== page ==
Monday 12 May 2008

Reviews: I Shot A Man In Reno

“A wildly cheering history of the subject of death in popular song.” - Observer, Best Music Books of 2008

“Better musical surveys are hard to find, and the results are positively life-affirming.” – Paste

“Its contents more than live up to the billing…. a rich and masterful read.” – The Word

"Through brilliant prose and exhaustive research, [Thomson] presents a potted cultural history which argues that songs about death reveal just as much about how we live... In addition to his own articulate and persuasive thoughts, Thomson's interviews with top table musos such as Paul McCartney, Nick Cave, Richard Thompson and Neil Finn result in one of the most informative and fulfilling music books you're ever likely to read. An essential volume for anyone interested in pop as an all-pervasive social force that soundtracks our lives right up to our last breath” - Record Collector

"It’s his knowledge of hip hop, as well as Goths, that makes I Shot A Man In Reno more than just a creepy bathroom read. His description of the Rolling Stones classic ode to “girls dressed in their summer clothes” shows his electric ability to craft delectable imagery with informative reporting..... Dude knows the best musical death trips!" – KEXP, Best Books of 2008

“Hearts are also pierced… in Graeme Thomson's I Shot a Man in Reno: a History of Death by Murder, Suicide, Fire, Flood, Drugs, Disease and General Misadventure as Related in Popular Song. In his amiable potter around all the genres of the rock and pop graveyard, Thomson points out the girl groups of the Sixties wailing over the teen idol's car wreck, and the gangsta rappers bragging about the drive-by.” - Telegraph, Best Music Books of 2008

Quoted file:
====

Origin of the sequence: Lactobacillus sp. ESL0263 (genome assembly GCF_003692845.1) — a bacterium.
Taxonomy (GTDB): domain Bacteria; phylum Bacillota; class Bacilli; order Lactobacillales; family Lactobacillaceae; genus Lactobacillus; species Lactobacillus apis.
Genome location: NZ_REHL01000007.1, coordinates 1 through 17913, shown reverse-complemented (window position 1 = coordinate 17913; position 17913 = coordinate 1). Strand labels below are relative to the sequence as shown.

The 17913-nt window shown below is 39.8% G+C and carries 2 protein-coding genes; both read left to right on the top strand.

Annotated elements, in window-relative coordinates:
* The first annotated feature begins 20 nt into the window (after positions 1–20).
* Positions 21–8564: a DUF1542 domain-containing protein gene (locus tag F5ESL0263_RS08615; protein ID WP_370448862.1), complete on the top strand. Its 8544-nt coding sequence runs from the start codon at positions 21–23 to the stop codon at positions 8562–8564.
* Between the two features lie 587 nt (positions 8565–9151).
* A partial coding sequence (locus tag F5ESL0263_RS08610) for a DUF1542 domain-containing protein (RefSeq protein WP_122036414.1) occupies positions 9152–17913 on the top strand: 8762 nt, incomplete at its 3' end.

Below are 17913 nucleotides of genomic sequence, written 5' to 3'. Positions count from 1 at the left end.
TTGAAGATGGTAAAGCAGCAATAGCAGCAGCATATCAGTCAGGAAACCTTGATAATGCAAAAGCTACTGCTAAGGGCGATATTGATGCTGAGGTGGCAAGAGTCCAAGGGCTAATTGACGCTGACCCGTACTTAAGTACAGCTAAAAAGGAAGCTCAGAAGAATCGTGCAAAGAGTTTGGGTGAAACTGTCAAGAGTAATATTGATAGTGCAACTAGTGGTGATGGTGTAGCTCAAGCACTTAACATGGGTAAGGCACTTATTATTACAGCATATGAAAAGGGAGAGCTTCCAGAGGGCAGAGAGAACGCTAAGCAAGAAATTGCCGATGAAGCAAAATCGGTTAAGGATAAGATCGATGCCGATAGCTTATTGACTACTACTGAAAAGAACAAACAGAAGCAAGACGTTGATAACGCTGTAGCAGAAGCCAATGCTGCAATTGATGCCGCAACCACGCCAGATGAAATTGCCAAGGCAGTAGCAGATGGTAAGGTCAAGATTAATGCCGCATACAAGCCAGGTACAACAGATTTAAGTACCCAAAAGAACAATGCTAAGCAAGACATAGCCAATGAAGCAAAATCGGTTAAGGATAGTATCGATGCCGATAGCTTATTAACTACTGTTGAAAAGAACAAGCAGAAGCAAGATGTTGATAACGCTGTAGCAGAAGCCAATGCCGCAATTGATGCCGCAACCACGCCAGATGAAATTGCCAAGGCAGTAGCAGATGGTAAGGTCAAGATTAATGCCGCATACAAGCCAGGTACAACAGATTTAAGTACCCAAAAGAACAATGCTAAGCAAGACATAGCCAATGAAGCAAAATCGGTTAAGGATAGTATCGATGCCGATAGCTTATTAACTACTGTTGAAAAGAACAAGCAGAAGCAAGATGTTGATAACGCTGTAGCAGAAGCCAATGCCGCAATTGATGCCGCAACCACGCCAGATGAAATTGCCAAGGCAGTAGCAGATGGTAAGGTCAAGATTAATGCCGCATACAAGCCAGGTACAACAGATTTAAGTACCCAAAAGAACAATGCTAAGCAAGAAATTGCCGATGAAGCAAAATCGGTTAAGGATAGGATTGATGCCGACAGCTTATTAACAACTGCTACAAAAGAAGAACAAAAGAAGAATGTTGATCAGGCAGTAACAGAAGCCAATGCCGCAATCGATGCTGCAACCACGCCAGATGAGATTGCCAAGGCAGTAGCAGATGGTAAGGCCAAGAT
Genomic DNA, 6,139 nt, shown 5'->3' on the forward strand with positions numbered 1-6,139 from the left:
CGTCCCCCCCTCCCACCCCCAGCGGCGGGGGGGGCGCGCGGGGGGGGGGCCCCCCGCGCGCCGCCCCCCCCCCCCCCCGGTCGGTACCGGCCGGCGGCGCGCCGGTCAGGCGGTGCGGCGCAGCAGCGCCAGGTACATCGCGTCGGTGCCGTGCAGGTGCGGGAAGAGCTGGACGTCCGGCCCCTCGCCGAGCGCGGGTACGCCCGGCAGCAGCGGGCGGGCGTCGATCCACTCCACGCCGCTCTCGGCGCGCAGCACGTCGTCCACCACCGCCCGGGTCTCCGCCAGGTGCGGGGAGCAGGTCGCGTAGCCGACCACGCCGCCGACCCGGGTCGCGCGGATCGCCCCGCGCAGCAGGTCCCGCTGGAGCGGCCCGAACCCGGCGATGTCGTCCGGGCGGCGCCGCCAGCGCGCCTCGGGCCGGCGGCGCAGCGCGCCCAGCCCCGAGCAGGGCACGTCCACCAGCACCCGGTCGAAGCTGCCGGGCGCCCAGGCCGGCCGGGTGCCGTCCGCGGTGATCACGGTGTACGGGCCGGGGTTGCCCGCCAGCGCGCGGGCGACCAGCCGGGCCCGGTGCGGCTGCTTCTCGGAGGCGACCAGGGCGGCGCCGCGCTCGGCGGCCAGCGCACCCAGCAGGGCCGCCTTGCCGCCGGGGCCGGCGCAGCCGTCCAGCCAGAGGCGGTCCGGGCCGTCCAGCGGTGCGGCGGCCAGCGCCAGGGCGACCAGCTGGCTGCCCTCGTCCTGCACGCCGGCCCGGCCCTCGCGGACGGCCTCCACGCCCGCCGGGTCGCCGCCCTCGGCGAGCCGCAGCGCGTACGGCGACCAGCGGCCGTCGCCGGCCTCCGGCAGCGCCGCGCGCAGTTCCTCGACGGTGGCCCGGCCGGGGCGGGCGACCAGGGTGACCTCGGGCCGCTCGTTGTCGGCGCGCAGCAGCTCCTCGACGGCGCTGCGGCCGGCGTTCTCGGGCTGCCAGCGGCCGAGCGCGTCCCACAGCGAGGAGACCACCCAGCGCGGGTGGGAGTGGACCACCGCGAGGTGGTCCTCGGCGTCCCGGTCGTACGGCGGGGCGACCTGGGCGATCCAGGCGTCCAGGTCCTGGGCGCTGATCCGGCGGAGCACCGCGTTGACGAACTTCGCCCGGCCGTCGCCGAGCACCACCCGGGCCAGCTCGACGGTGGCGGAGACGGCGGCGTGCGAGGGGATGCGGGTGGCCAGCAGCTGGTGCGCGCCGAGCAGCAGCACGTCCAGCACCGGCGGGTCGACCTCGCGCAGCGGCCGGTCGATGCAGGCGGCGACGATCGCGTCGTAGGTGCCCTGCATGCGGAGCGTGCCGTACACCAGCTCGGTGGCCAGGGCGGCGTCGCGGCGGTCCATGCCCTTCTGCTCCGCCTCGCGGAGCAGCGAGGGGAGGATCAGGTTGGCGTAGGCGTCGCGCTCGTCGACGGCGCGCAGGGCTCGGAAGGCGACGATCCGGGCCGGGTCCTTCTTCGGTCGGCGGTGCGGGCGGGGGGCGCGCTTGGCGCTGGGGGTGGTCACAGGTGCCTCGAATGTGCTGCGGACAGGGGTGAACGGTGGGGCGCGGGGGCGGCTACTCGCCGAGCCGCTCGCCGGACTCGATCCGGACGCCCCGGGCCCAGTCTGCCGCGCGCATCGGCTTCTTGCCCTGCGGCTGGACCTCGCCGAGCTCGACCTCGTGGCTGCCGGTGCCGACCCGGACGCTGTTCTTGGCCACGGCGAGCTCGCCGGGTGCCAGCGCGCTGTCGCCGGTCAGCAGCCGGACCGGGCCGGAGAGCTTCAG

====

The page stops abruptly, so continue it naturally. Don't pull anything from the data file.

“An intriguing, intelligent analysis…. Thomson's real strength is his understated empathy and common sense, most prominent in his excellent chapter on emo… It’s in making connections between death songs and a life lived that I Shot a Man in Reno really shines.” – Time Out

“Authoritative and sparkling with insight… drawing on a sharp wit and a record collection to apparently rival John Peel’s… this is ten quid well spent.” – Morning Star

“Graeme Thomson’s book is more than just cornucopia of the splendidly grim and myriad ways we speak of death in rhyming couplets backed with a catchy beat. It’s a brain-teasing query into the strange, abstract place death occupies in our culture.” - Eyeweekly

“[Thomson] moves beyond profile to entertain readers with the long-running and continually fascinating story of deadly mayhem as narrated in song lyrics…his fascination with the lyrics comes with a dry sense of humor, making the subject just as much fun for readers.” - Bloomsbury Review

“Thomson immerses the reader in the world of death-pop. Counter-intuitively, it's a jolly read and his top 40 best death-themed songs - or his "DiPod" - show the author has excellent taste, too” – Sunday Herald